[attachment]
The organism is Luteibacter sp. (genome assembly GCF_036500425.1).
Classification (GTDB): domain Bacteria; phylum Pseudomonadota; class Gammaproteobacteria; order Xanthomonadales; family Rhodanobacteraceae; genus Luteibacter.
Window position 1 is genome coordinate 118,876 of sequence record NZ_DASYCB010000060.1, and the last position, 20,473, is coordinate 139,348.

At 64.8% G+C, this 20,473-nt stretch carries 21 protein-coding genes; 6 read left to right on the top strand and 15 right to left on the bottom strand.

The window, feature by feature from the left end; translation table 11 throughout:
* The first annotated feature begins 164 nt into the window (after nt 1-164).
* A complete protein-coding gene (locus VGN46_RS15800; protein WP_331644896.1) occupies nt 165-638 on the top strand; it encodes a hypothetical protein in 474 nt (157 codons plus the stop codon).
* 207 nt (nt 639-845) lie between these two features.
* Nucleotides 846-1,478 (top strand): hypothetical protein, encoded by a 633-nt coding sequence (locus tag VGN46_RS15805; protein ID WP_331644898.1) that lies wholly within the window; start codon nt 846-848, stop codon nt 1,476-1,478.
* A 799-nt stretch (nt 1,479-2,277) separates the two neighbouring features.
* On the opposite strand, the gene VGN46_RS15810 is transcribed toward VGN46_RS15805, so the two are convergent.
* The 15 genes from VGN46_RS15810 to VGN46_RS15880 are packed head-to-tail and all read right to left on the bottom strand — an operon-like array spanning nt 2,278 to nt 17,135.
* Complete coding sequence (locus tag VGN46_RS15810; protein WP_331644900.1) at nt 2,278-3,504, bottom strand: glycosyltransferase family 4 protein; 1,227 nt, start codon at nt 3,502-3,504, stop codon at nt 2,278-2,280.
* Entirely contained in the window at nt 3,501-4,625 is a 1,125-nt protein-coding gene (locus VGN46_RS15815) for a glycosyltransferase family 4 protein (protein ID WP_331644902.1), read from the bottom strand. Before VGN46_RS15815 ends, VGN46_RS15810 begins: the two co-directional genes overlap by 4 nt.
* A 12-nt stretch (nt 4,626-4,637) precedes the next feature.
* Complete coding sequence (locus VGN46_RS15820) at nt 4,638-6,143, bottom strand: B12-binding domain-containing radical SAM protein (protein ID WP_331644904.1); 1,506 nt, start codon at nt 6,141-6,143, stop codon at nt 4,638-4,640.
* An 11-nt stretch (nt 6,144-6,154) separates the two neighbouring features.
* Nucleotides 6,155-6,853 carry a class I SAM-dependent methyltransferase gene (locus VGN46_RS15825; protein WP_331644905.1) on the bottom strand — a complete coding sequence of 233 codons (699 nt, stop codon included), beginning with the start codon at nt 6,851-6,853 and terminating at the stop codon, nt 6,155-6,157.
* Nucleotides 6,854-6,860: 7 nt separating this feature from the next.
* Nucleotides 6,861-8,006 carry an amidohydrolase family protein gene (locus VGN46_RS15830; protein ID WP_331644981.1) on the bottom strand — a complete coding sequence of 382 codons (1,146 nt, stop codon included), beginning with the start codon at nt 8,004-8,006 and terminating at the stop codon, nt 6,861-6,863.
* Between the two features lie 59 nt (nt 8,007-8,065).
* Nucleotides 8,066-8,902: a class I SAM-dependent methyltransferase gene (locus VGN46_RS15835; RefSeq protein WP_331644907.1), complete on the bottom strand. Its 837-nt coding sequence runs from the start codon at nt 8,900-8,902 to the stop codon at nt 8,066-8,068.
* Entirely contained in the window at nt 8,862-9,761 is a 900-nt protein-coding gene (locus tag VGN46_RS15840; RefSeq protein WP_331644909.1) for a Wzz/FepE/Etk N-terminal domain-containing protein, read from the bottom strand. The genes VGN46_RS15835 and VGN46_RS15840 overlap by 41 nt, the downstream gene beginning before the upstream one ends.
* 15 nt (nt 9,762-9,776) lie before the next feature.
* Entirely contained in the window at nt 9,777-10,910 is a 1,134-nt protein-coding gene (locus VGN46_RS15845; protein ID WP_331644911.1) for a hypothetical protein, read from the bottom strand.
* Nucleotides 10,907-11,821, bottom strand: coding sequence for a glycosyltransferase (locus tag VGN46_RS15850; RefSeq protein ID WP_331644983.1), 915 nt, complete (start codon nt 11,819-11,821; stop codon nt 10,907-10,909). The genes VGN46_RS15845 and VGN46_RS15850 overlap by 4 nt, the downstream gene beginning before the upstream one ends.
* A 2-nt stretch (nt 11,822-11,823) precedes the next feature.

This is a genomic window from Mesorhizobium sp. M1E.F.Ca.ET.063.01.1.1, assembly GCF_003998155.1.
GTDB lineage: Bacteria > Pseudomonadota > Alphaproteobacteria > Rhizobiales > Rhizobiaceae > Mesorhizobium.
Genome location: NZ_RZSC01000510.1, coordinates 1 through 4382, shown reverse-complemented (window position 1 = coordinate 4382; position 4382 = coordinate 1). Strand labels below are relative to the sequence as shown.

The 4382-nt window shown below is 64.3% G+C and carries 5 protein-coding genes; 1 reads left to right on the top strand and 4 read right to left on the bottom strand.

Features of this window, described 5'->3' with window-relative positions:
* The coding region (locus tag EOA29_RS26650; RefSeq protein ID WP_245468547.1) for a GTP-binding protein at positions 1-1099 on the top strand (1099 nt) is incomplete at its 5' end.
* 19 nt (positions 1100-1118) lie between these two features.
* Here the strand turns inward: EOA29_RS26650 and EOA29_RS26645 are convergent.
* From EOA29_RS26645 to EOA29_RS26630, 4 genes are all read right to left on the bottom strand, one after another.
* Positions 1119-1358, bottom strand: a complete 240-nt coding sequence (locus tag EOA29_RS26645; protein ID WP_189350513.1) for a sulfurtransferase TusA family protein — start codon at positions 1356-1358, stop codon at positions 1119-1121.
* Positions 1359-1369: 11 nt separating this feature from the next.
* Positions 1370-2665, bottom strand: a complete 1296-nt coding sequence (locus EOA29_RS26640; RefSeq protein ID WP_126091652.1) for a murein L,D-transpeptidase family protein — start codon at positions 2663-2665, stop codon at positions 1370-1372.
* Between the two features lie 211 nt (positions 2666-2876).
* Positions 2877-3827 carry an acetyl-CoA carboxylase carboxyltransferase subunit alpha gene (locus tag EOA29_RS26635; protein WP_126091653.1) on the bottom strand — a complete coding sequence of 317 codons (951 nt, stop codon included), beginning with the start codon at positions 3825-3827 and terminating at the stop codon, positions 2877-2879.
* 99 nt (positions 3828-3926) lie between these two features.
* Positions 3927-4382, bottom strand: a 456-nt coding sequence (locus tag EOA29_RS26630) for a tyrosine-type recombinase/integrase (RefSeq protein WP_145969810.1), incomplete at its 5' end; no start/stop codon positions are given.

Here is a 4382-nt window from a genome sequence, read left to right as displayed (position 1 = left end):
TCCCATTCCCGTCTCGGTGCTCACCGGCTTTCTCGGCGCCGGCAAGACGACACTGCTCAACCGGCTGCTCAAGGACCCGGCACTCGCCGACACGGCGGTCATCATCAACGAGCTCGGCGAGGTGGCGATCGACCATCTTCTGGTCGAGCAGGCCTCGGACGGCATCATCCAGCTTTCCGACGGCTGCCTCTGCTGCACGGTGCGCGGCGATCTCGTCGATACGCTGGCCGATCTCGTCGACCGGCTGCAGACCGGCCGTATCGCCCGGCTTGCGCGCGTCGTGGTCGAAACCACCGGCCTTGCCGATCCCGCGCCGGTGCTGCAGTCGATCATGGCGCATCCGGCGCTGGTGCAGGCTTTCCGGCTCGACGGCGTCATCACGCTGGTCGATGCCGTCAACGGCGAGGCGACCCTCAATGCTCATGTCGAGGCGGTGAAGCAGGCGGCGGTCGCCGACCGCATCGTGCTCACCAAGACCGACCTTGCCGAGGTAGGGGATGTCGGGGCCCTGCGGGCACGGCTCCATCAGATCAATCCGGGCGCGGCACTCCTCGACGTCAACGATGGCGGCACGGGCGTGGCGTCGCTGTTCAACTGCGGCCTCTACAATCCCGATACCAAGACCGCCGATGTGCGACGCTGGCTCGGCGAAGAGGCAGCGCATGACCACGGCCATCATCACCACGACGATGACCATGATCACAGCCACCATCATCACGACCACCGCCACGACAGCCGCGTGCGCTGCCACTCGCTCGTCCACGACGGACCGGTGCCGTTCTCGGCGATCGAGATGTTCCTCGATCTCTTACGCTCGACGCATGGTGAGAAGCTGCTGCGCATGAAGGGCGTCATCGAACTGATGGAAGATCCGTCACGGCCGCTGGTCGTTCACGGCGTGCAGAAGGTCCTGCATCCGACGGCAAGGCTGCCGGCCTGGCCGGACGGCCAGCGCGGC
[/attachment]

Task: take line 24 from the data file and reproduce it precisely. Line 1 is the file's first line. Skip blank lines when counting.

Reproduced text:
* 15 nt (nt 9,762-9,776) lie before the next feature.